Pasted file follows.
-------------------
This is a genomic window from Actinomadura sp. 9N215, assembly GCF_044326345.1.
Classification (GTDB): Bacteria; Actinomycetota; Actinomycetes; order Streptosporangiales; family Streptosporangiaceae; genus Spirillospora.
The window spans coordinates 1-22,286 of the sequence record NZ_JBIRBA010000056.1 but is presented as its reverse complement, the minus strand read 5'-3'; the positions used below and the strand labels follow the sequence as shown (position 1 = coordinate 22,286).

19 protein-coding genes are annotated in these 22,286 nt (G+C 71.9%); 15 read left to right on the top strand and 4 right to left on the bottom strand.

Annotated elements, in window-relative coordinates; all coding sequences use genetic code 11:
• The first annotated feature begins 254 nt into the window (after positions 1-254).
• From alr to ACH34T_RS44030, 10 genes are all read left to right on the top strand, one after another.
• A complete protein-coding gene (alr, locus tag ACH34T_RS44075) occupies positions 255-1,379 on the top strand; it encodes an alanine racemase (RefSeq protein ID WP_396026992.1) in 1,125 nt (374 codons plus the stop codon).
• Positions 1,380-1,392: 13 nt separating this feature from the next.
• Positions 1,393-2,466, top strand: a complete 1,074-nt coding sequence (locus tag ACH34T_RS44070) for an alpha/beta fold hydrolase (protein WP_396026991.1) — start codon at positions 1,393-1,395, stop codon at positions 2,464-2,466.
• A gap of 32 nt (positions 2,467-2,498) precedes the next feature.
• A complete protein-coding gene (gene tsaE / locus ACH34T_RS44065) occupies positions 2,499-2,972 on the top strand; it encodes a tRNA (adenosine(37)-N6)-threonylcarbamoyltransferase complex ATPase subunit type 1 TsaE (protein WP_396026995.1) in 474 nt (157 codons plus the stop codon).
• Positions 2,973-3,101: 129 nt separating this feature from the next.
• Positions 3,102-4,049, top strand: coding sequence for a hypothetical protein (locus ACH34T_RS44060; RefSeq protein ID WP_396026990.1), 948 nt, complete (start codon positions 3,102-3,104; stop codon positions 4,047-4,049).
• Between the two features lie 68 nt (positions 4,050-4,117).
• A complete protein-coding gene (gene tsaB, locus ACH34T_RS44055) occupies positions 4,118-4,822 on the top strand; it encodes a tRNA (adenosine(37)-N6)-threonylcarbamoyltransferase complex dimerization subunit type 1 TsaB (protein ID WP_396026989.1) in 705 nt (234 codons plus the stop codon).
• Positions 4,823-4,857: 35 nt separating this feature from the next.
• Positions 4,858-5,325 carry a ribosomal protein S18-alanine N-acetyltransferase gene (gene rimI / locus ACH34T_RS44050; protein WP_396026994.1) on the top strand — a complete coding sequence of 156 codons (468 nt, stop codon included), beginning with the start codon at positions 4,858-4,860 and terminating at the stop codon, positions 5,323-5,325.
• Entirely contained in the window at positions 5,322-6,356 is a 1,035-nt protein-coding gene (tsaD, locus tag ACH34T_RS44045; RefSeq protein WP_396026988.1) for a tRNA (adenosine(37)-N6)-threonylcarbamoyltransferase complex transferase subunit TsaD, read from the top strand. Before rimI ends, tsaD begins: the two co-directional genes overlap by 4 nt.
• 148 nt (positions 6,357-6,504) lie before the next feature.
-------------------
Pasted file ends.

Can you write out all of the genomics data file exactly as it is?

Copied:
This is a genomic window from Actinomadura sp. 9N215, assembly GCF_044326345.1.
Classification (GTDB): Bacteria; Actinomycetota; Actinomycetes; order Streptosporangiales; family Streptosporangiaceae; genus Spirillospora.
The window spans coordinates 1-22,286 of the sequence record NZ_JBIRBA010000056.1 but is presented as its reverse complement, the minus strand read 5'-3'; the positions used below and the strand labels follow the sequence as shown (position 1 = coordinate 22,286).

19 protein-coding genes are annotated in these 22,286 nt (G+C 71.9%); 15 read left to right on the top strand and 4 right to left on the bottom strand.

Annotated elements, in window-relative coordinates; all coding sequences use genetic code 11:
• The first annotated feature begins 254 nt into the window (after positions 1-254).
• From alr to ACH34T_RS44030, 10 genes are all read left to right on the top strand, one after another.
• A complete protein-coding gene (alr, locus tag ACH34T_RS44075) occupies positions 255-1,379 on the top strand; it encodes an alanine racemase (RefSeq protein ID WP_396026992.1) in 1,125 nt (374 codons plus the stop codon).
• Positions 1,380-1,392: 13 nt separating this feature from the next.
• Positions 1,393-2,466, top strand: a complete 1,074-nt coding sequence (locus tag ACH34T_RS44070) for an alpha/beta fold hydrolase (protein WP_396026991.1) — start codon at positions 1,393-1,395, stop codon at positions 2,464-2,466.
• A gap of 32 nt (positions 2,467-2,498) precedes the next feature.
• A complete protein-coding gene (gene tsaE / locus ACH34T_RS44065) occupies positions 2,499-2,972 on the top strand; it encodes a tRNA (adenosine(37)-N6)-threonylcarbamoyltransferase complex ATPase subunit type 1 TsaE (protein WP_396026995.1) in 474 nt (157 codons plus the stop codon).
• Positions 2,973-3,101: 129 nt separating this feature from the next.
• Positions 3,102-4,049, top strand: coding sequence for a hypothetical protein (locus ACH34T_RS44060; RefSeq protein ID WP_396026990.1), 948 nt, complete (start codon positions 3,102-3,104; stop codon positions 4,047-4,049).
• Between the two features lie 68 nt (positions 4,050-4,117).
• A complete protein-coding gene (gene tsaB, locus ACH34T_RS44055) occupies positions 4,118-4,822 on the top strand; it encodes a tRNA (adenosine(37)-N6)-threonylcarbamoyltransferase complex dimerization subunit type 1 TsaB (protein ID WP_396026989.1) in 705 nt (234 codons plus the stop codon).
• Positions 4,823-4,857: 35 nt separating this feature from the next.
• Positions 4,858-5,325 carry a ribosomal protein S18-alanine N-acetyltransferase gene (gene rimI / locus ACH34T_RS44050; protein WP_396026994.1) on the top strand — a complete coding sequence of 156 codons (468 nt, stop codon included), beginning with the start codon at positions 4,858-4,860 and terminating at the stop codon, positions 5,323-5,325.
• Entirely contained in the window at positions 5,322-6,356 is a 1,035-nt protein-coding gene (tsaD, locus tag ACH34T_RS44045; RefSeq protein WP_396026988.1) for a tRNA (adenosine(37)-N6)-threonylcarbamoyltransferase complex transferase subunit TsaD, read from the top strand. Before rimI ends, tsaD begins: the two co-directional genes overlap by 4 nt.
• 148 nt (positions 6,357-6,504) lie before the next feature.